Notwithstanding these limitations, we believe that our paper is relevant to novel approaches for personalised psychiatry and novel targets for immune-related antidepressants therapies. We find that a combination of six genes (P2RX7, IL-1-beta, IL-6, TNF-alpha, CXCL-12 and GR) performs better than the routine clinical and immunological variables in identifying patients who are TRD or responsive to antidepressants. If replicated in larger, longitudinal samples, this signature might be helpful in identifying patients that should be fast-tracked into augmentation regimes—potentially a step toward overcoming the classic ‘trial and error’ approach in treating depression. In terms of novel targets, antagonists of P2RX772, JAK73, CCR274 and FKBP516 are all novel antidepressant tools supported by our findings. Future studies will need to examine if these new treatments work, and whether responses to such new treatments can be improved by selecting patients with abnormal levels of relevant mRNAs75.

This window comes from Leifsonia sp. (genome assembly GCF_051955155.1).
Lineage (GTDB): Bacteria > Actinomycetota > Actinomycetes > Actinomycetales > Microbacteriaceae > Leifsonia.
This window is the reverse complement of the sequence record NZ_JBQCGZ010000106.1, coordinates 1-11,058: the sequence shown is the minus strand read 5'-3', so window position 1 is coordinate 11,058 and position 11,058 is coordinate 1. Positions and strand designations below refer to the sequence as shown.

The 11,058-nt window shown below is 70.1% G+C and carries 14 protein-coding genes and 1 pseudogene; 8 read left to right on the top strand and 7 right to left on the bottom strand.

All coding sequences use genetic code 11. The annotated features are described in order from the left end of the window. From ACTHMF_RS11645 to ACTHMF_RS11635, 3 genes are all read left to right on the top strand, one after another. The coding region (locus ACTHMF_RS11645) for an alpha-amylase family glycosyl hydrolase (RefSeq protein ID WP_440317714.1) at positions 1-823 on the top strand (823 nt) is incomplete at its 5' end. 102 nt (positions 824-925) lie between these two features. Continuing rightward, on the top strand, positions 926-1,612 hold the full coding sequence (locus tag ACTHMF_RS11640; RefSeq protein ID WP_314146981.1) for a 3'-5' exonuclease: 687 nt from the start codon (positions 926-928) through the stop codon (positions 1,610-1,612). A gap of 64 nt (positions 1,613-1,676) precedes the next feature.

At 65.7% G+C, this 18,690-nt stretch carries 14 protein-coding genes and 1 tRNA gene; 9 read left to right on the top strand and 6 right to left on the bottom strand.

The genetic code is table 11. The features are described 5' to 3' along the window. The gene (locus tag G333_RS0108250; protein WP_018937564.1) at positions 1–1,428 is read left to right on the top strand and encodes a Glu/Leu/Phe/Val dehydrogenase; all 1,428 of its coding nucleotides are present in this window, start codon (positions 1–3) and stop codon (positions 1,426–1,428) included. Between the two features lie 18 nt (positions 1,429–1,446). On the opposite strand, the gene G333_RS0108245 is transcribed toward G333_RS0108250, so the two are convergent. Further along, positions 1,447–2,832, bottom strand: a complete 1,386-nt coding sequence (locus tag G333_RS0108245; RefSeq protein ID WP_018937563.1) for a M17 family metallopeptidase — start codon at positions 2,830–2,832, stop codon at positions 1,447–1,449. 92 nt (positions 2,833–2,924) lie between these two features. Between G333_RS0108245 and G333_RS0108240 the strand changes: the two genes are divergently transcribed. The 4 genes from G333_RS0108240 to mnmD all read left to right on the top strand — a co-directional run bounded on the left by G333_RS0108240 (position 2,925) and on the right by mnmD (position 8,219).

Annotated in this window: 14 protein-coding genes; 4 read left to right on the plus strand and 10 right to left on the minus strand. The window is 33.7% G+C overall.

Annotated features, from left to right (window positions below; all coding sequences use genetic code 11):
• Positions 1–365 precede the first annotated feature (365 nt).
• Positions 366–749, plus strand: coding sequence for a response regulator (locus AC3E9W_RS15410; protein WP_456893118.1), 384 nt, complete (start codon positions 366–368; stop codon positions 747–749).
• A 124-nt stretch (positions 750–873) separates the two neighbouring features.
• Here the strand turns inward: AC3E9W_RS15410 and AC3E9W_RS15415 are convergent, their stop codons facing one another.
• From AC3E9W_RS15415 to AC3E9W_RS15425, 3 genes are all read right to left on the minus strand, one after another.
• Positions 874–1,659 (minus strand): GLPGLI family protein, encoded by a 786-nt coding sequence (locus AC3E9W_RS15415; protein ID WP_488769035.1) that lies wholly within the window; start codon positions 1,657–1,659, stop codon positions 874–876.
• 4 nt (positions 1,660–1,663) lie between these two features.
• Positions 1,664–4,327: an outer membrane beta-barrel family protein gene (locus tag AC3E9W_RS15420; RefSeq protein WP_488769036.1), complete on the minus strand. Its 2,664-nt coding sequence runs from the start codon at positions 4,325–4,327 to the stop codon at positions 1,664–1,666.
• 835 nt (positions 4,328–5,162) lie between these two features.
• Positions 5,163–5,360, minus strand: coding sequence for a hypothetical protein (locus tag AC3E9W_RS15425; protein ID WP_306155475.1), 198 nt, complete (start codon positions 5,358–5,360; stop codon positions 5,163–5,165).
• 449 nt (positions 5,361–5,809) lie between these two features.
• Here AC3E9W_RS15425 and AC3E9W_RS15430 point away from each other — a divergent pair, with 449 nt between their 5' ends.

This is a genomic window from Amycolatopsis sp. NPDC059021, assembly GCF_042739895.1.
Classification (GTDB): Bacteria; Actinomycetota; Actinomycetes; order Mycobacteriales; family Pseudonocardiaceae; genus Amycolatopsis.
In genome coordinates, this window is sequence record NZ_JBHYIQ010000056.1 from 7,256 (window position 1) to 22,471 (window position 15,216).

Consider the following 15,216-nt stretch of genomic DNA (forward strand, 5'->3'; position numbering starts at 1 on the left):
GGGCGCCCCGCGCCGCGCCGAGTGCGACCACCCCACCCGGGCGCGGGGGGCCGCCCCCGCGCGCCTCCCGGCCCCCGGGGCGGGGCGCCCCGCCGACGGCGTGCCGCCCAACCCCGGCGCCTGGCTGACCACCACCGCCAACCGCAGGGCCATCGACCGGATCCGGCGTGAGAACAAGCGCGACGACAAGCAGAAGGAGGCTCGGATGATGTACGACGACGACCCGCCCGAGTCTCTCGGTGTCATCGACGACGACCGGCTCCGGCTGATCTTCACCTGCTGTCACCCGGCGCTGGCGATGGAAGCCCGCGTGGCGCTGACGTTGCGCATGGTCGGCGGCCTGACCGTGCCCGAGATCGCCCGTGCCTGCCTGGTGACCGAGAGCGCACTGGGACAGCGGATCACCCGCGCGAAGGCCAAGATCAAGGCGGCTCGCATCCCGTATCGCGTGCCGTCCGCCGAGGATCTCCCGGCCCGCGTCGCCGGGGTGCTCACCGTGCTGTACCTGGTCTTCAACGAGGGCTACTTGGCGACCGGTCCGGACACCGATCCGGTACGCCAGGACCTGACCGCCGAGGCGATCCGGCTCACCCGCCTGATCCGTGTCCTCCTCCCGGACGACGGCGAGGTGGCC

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Acknowledgements